Indonesian police has named the head of the country's Corruption Eradication Commission (KPK) as a suspect in a 2007 document forgery case - a move analyst Yohanes Sulaiman views as a heavy blow to the anti-graft agency.
KPK Chief Abraham Samad is the highest-ranking official yet to be caught up in the feud between the two law enforcement agencies. The accusation, made on Tuesday, February 17, comes just a month after his deputy, Bambang Widjojanto, tendered his resignation after being temporarily arrested over charges of being a suspect in a 2010 perjury complaint.
Analysts believe the latest move against the KPK is in retaliation for the agency's decision last month to suspect President Joko "Jokowi" Widodo's choice for national police chief, Budi Gunawan, of receiving bribes - a move which forced Jokowi to postpone his appointment.
A court this week invalidated the KPK's decision. The issue of corruption has been plaguing the country for years now, with Indonesia ranking 107th out of 174 nations in Transparency International's 2014 Corruption Perception Index.
In a DW interview, Indonesia analyst Yohanes Sulaiman explains the reasons for years-long rivalry between the police and the KPK and says the latest accusations will likely force one of the KPK chiefs to resign.
DW: What exactly does Abraham Samad stand accused of?
Yohanes Sulaiman: Samad is so far accused of falsifying documents to help someone apply for a passport, meeting a corruption suspect with the implication that he was actually asking for bribes, and lobbying to become Joko Widodo's running mate.
And the police also said that they would add more accusations later. In other words, the police force is trying to throw every possible accusation of wrongdoings at Samad and hoping that one or a couple of them would stick.
The two most senior officers from the KPK have now been identified by police as suspects in different criminal cases. What lies at the core of the dispute between the KPK and the police?
The KPK and the police force have been squabbling for years. Part of the reason is that the KPK is seen as taking over the police force's responsibilities, notably fighting corruption. But the biggest problem from the police's perspective is that the KPK is simply too threatening and unchecked, and could throw many of them in jail.
For instance, back in 2009, the police force found out that the KPK wire-tapped the conversations of high-ranking police officers. Without President Susilo Bambang Yudhoyono's intervention back then, the police force would have thrown the KPK leaders in prison.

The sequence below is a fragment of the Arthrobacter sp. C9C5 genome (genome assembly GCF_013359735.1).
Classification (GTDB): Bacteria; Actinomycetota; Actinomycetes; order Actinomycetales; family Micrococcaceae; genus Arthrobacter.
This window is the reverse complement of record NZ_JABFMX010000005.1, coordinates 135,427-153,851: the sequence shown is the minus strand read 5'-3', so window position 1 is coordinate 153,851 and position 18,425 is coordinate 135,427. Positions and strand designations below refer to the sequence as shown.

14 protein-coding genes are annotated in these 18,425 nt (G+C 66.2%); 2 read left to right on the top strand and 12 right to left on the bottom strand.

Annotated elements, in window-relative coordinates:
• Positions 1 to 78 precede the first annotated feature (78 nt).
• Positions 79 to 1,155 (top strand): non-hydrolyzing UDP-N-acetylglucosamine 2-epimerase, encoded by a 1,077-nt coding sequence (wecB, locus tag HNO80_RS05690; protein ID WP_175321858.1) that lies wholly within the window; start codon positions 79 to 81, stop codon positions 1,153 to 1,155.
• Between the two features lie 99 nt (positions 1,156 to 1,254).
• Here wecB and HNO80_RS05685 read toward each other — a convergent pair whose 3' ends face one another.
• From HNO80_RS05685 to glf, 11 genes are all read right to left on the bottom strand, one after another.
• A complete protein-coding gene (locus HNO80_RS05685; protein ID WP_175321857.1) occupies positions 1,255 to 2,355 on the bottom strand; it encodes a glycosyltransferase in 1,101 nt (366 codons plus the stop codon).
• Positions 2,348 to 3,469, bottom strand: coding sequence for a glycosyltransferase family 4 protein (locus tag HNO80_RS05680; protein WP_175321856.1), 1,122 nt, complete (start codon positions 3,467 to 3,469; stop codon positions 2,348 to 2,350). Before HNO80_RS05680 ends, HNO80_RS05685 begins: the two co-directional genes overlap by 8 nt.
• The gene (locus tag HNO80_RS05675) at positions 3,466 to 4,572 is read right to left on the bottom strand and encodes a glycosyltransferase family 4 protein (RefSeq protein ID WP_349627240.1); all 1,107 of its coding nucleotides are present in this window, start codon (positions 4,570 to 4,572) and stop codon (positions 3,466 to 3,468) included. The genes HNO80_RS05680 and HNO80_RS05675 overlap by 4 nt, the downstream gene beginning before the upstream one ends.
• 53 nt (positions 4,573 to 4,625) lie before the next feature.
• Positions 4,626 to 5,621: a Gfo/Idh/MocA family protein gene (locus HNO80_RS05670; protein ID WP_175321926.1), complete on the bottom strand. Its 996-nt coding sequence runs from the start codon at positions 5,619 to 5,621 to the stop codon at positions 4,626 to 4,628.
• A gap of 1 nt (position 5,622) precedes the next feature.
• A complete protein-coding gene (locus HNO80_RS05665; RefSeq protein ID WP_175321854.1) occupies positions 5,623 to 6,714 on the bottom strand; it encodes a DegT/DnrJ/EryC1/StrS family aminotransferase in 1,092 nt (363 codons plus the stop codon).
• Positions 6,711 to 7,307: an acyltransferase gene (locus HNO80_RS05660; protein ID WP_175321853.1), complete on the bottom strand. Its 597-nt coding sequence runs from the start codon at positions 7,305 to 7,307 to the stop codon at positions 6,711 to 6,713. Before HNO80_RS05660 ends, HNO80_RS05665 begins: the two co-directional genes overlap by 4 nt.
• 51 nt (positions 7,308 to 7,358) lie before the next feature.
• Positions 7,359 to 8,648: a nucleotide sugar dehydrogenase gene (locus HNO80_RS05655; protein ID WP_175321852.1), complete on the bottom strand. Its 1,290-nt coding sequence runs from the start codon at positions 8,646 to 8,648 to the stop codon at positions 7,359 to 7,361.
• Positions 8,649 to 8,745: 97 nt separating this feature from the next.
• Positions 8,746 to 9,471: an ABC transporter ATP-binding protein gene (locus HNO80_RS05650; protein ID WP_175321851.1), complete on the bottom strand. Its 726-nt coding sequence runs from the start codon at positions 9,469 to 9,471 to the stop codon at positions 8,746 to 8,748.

Since then, there have been minor skirmishes between the KPK and the police force, and I think when the KPK decided to indict Police General Budi Gunawan when he was nominated to be the chief of police, then the police force decided to hit back.
They probably also figured out that this time their attempt to dismantle the KPK would actually find support from political parties which were often hit by the KPK. So yes, by arresting the top leaders of the KPK, it is hoped that they could defang the KPK once and for all, or at least weaken it so much that they no longer dare to fight the police anymore.
What has Jokowi done to stop the feud?
The perception of many people is that he has not done much to stop the feud or to save the KPK. In the beginning, he appointed an independent commission to give him advice on what to do, but later he proceeded to ignore the commission's suggestion. Then he promised to take a decision after the court's verdict and so far he seems to ignore this case.
Many people during the election voted for Jokowi because they saw him as a competent administrator and could act decisively to curb corruption. So, when he seemed to be adrift, the disappointment was palpable.
How does the feud harm the fight against corruption in a country that consistently ranks among the most corrupt in the world, according to Transparency International?
Well, regardless of its faults, the KPK is seen as the cleanest organization in Indonesia and the only body that really is serious in cutting down corruption. So there would be major public backlash if the KPK is defanged. At the same time, there are limits to what the public pressure can do, so a damaged KPK would do a great deal of harm in the fight against graft in Indonesia.
How do you expect the dispute to evolve in the coming days and what could President Jokowi do about it?
The police force will indict the heads of the KPK, which would force at least one of them to resign. Since all five leaders of the KPK have to be present and agree to make any decision, this would mean that the KPK can no longer do anything until someone else is appointed to fill the empty seat.
Jokowi could do much to resolve the situation. He could act like Yudhoyono, to tell both sides to make a deal and stop squabbling. By the end of the day, the police force has to obey Jokowi's order. But at the same time, I am not sure Jokowi is willing to do that, because had he been willing to do that, he would have done that weeks ago.
Yohanes Sulaiman is Lecturer in International Relations and Political Science at the Indonesian Defense University.